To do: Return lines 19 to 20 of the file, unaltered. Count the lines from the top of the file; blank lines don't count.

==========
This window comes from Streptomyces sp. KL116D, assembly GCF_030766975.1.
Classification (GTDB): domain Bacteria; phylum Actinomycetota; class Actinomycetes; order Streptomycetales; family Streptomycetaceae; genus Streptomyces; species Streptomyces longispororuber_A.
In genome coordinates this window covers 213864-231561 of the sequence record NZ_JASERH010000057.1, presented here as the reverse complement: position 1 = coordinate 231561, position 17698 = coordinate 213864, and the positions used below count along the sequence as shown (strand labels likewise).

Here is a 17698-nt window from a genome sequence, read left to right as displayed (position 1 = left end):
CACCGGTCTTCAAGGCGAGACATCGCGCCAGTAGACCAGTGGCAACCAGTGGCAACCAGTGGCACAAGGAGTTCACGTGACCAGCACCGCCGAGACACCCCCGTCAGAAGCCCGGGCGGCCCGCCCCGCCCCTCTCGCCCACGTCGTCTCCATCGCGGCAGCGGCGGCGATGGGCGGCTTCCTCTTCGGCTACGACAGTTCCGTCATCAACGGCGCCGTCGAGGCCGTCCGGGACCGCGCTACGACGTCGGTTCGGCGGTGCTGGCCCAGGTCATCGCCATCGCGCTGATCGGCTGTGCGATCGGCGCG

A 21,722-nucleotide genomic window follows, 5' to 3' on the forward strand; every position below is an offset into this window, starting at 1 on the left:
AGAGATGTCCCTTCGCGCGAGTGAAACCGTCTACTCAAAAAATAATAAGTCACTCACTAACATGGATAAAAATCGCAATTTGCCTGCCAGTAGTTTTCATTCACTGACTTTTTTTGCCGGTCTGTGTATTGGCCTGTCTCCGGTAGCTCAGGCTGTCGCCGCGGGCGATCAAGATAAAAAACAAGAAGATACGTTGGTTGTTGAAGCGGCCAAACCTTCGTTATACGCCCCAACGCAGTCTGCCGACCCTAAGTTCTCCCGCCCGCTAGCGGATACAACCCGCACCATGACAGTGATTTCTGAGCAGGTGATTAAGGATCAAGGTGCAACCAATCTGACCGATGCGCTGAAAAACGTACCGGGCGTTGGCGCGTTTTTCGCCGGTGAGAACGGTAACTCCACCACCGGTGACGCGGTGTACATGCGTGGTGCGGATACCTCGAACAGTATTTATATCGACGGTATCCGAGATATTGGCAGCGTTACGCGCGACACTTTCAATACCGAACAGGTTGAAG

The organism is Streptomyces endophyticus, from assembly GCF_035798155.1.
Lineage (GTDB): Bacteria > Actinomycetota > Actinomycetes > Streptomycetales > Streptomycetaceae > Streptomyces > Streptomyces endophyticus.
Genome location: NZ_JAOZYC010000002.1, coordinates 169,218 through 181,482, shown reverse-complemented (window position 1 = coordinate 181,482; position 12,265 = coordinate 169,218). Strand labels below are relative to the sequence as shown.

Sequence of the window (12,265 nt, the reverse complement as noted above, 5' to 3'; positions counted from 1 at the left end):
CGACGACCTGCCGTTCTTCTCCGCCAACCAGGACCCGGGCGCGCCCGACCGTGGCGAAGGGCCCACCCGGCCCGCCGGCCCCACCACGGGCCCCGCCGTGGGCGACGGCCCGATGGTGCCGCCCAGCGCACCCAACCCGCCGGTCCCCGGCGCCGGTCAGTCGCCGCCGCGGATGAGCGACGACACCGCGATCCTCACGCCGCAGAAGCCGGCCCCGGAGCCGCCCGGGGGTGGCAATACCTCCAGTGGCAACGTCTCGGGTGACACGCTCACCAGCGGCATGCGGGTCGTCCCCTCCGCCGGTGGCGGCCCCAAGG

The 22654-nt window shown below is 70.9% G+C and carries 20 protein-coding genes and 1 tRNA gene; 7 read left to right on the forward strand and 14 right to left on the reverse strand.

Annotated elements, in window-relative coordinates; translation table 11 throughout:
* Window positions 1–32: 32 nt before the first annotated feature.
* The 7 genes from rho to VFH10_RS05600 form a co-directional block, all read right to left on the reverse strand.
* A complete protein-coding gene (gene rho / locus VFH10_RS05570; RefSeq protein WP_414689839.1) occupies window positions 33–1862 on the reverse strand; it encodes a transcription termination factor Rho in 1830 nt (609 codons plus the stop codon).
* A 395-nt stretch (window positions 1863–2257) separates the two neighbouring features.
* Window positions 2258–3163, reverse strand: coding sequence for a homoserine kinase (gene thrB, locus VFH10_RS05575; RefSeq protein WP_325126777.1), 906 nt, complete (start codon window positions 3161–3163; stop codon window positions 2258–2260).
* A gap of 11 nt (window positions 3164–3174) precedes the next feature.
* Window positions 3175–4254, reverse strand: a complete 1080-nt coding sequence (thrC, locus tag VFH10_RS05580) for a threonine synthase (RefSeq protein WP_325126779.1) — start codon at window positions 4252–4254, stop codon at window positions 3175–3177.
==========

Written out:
* Window positions 2258–3163, reverse strand: coding sequence for a homoserine kinase (gene thrB, locus VFH10_RS05575; RefSeq protein WP_325126777.1), 906 nt, complete (start codon window positions 3161–3163; stop codon window positions 2258–2260).
* A gap of 11 nt (window positions 3164–3174) precedes the next feature.